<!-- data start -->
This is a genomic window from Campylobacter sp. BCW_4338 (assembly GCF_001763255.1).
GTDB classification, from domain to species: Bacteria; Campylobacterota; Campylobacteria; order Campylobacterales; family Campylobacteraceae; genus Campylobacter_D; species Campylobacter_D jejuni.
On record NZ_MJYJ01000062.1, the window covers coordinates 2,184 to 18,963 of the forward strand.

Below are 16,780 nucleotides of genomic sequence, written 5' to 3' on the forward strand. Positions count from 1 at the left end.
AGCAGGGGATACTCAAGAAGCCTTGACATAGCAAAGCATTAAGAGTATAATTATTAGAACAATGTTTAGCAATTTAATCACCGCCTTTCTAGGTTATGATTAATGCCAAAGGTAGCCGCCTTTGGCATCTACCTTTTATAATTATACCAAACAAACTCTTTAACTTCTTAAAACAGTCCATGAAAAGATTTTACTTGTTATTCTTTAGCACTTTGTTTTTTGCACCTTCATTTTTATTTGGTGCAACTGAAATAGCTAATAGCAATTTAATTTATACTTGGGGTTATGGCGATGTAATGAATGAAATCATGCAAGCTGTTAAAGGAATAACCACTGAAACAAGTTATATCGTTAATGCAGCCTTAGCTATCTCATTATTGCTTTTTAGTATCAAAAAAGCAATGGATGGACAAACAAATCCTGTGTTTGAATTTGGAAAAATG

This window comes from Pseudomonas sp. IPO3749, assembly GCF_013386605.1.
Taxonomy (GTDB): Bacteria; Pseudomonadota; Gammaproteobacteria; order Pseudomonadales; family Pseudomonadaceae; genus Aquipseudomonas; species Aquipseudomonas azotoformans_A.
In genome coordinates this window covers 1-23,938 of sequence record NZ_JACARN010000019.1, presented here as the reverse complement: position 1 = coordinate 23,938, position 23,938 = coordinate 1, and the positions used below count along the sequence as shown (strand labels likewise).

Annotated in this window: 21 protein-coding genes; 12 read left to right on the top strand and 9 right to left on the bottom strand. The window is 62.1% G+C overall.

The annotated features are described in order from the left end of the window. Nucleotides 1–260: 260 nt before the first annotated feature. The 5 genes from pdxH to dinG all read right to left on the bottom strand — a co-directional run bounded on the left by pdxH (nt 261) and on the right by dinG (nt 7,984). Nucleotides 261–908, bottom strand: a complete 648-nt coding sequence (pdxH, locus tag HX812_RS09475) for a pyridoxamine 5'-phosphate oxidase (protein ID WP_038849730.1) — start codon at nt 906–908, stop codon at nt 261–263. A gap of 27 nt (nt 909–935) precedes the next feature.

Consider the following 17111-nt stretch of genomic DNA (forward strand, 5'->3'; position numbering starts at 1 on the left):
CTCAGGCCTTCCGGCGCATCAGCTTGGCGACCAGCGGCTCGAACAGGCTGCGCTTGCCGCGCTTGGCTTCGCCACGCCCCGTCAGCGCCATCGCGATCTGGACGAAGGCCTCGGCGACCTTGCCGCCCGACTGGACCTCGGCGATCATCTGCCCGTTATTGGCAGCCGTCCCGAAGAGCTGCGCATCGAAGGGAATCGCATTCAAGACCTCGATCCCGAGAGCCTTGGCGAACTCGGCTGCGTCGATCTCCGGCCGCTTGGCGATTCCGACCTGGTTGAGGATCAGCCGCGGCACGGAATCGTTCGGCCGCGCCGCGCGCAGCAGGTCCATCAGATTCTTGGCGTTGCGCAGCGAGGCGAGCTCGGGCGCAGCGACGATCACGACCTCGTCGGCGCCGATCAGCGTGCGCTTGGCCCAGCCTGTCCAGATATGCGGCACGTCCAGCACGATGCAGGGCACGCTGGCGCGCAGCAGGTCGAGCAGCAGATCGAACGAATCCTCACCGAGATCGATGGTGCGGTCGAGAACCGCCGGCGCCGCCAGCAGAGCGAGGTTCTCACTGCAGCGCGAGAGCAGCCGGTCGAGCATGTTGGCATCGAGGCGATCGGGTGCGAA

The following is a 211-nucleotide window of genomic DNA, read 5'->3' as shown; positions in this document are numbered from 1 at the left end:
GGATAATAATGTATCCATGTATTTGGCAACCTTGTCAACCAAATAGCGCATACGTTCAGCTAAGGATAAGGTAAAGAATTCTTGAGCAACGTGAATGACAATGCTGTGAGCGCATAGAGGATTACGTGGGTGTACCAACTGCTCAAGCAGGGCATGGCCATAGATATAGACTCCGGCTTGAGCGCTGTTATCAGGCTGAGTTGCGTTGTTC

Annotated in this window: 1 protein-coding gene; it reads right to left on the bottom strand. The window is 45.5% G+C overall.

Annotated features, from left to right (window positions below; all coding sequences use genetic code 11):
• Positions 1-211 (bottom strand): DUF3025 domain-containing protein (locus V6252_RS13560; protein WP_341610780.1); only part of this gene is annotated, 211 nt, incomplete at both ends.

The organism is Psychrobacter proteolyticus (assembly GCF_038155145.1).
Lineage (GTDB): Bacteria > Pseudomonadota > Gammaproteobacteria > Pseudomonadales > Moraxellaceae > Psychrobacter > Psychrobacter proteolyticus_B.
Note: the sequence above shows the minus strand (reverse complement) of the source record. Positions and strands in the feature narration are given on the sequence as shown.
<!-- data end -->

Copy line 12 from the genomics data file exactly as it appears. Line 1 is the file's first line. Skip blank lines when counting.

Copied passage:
CTCAGGCCTTCCGGCGCATCAGCTTGGCGACCAGCGGCTCGAACAGGCTGCGCTTGCCGCGCTTGGCTTCGCCACGCCCCGTCAGCGCCATCGCGATCTGGACGAAGGCCTCGGCGACCTTGCCGCCCGACTGGACCTCGGCGATCATCTGCCCGTTATTGGCAGCCGTCCCGAAGAGCTGCGCATCGAAGGGAATCGCATTCAAGACCTCGATCCCGAGAGCCTTGGCGAACTCGGCTGCGTCGATCTCCGGCCGCTTGGCGATTCCGACCTGGTTGAGGATCAGCCGCGGCACGGAATCGTTCGGCCGCGCCGCGCGCAGCAGGTCCATCAGATTCTTGGCGTTGCGCAGCGAGGCGAGCTCGGGCGCAGCGACGATCACGACCTCGTCGGCGCCGATCAGCGTGCGCTTGGCCCAGCCTGTCCAGATATGCGGCACGTCCAGCACGATGCAGGGCACGCTGGCGCGCAGCAGGTCGAGCAGCAGATCGAACGAATCCTCACCGAGATCGATGGTGCGGTCGAGAACCGCCGGCGCCGCCAGCAGAGCGAGGTTCTCACTGCAGCGCGAGAGCAGCCGGTCGAGCATGTTGGCATCGAGGCGATCGGGTGCGAA